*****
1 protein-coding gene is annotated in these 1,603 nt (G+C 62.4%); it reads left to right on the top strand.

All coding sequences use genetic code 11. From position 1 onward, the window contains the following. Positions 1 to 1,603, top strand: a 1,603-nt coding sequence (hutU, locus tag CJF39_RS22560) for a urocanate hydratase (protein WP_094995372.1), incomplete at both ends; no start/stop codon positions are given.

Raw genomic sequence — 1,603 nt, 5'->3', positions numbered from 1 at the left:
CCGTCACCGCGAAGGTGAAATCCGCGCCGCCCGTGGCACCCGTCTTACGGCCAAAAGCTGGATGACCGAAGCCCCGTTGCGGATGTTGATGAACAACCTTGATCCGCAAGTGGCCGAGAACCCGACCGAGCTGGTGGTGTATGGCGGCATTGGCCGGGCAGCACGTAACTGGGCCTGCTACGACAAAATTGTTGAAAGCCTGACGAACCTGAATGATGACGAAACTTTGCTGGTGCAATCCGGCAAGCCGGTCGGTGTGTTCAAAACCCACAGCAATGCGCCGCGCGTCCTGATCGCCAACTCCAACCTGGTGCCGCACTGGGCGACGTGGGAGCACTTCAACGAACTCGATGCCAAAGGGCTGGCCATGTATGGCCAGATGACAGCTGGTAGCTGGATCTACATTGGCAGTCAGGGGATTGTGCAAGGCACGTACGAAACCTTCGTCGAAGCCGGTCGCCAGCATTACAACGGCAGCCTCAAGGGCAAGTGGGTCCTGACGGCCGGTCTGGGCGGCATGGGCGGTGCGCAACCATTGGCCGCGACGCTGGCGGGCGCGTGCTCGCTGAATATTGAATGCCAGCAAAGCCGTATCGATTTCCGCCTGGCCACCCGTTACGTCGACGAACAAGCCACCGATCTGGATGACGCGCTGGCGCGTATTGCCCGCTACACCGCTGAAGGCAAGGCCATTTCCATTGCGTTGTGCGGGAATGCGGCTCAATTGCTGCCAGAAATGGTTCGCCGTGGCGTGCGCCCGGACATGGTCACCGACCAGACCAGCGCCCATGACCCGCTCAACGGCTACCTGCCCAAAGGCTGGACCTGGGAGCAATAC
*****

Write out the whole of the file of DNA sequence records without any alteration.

1 protein-coding gene is annotated in these 1,603 nt (G+C 62.4%); it reads left to right on the top strand.

All coding sequences use genetic code 11. From position 1 onward, the window contains the following. Positions 1 to 1,603, top strand: a 1,603-nt coding sequence (hutU, locus tag CJF39_RS22560) for a urocanate hydratase (protein WP_094995372.1), incomplete at both ends; no start/stop codon positions are given.

Raw genomic sequence — 1,603 nt, 5'->3', positions numbered from 1 at the left:
CCGTCACCGCGAAGGTGAAATCCGCGCCGCCCGTGGCACCCGTCTTACGGCCAAAAGCTGGATGACCGAAGCCCCGTTGCGGATGTTGATGAACAACCTTGATCCGCAAGTGGCCGAGAACCCGACCGAGCTGGTGGTGTATGGCGGCATTGGCCGGGCAGCACGTAACTGGGCCTGCTACGACAAAATTGTTGAAAGCCTGACGAACCTGAATGATGACGAAACTTTGCTGGTGCAATCCGGCAAGCCGGTCGGTGTGTTCAAAACCCACAGCAATGCGCCGCGCGTCCTGATCGCCAACTCCAACCTGGTGCCGCACTGGGCGACGTGGGAGCACTTCAACGAACTCGATGCCAAAGGGCTGGCCATGTATGGCCAGATGACAGCTGGTAGCTGGATCTACATTGGCAGTCAGGGGATTGTGCAAGGCACGTACGAAACCTTCGTCGAAGCCGGTCGCCAGCATTACAACGGCAGCCTCAAGGGCAAGTGGGTCCTGACGGCCGGTCTGGGCGGCATGGGCGGTGCGCAACCATTGGCCGCGACGCTGGCGGGCGCGTGCTCGCTGAATATTGAATGCCAGCAAAGCCGTATCGATTTCCGCCTGGCCACCCGTTACGTCGACGAACAAGCCACCGATCTGGATGACGCGCTGGCGCGTATTGCCCGCTACACCGCTGAAGGCAAGGCCATTTCCATTGCGTTGTGCGGGAATGCGGCTCAATTGCTGCCAGAAATGGTTCGCCGTGGCGTGCGCCCGGACATGGTCACCGACCAGACCAGCGCCCATGACCCGCTCAACGGCTACCTGCCCAAAGGCTGGACCTGGGAGCAATAC